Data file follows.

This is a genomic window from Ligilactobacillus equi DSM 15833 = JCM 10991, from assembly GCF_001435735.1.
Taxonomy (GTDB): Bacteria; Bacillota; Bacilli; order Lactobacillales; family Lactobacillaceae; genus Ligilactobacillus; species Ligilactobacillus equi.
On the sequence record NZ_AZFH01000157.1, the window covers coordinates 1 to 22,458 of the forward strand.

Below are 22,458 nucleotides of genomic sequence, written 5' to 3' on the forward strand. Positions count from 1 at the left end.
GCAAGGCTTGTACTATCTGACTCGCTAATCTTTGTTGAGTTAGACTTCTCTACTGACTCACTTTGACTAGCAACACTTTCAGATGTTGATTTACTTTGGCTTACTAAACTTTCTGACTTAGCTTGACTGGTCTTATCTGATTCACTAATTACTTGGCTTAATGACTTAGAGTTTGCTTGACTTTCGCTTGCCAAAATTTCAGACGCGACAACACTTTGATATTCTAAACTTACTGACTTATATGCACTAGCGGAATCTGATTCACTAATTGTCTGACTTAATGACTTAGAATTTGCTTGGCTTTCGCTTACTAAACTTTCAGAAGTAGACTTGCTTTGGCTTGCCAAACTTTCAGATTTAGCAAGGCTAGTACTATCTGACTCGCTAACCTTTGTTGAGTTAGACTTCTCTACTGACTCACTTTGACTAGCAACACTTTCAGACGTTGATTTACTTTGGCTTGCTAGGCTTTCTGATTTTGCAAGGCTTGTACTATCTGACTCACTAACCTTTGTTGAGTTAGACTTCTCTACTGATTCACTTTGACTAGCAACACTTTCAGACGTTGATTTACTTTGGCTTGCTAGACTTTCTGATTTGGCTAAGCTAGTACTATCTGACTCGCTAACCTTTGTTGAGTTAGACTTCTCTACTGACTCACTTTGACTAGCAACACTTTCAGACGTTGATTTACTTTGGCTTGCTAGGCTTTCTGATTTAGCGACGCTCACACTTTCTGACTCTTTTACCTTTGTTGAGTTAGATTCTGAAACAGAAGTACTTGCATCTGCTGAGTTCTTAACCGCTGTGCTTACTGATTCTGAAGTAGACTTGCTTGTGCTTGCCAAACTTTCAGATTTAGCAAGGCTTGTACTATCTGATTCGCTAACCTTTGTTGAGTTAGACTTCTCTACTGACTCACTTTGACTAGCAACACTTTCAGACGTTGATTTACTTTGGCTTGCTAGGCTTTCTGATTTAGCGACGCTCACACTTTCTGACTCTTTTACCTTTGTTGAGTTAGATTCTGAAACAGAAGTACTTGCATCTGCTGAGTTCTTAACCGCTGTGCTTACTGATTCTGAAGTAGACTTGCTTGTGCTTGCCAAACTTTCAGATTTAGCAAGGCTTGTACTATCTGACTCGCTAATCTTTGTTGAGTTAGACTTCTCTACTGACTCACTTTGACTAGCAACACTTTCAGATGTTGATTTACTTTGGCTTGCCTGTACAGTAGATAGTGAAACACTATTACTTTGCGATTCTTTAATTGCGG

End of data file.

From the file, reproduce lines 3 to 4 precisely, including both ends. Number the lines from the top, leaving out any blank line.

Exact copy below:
On the sequence record NZ_AZFH01000157.1, the window covers coordinates 1 to 22,458 of the forward strand.

Below are 22,458 nucleotides of genomic sequence, written 5' to 3' on the forward strand. Positions count from 1 at the left end.